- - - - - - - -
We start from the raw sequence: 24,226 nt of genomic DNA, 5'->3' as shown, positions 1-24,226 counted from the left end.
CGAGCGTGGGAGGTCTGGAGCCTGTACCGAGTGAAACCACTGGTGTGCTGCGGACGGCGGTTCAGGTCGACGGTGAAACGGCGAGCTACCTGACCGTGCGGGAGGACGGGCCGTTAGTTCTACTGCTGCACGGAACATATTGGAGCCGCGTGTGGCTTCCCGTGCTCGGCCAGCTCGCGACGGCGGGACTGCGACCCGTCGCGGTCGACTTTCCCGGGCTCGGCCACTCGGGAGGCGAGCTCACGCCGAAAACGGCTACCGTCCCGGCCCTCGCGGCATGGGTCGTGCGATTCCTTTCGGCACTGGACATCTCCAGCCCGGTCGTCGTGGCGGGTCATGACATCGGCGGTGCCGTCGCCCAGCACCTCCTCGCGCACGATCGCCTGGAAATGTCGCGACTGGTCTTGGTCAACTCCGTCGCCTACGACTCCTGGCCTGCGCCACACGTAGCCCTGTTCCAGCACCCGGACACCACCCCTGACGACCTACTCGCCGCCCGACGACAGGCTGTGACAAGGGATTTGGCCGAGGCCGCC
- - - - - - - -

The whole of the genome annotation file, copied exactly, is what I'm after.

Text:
We start from the raw sequence: 24,226 nt of genomic DNA, 5'->3' as shown, positions 1-24,226 counted from the left end.
CGAGCGTGGGAGGTCTGGAGCCTGTACCGAGTGAAACCACTGGTGTGCTGCGGACGGCGGTTCAGGTCGACGGTGAAACGGCGAGCTACCTGACCGTGCGGGAGGACGGGCCGTTAGTTCTACTGCTGCACGGAACATATTGGAGCCGCGTGTGGCTTCCCGTGCTCGGCCAGCTCGCGACGGCGGGACTGCGACCCGTCGCGGTCGACTTTCCCGGGCTCGGCCACTCGGGAGGCGAGCTCACGCCGAAAACGGCTACCGTCCCGGCCCTCGCGGCATGGGTCGTGCGATTCCTTTCGGCACTGGACATCTCCAGCCCGGTCGTCGTGGCGGGTCATGACATCGGCGGTGCCGTCGCCCAGCACCTCCTCGCGCACGATCGCCTGGAAATGTCGCGACTGGTCTTGGTCAACTCCGTCGCCTACGACTCCTGGCCTGCGCCACACGTAGCCCTGTTCCAGCACCCGGACACCACCCCTGACGACCTACTCGCCGCCCGACGACAGGCTGTGACAAGGGATTTGGCCGAGGCCGCC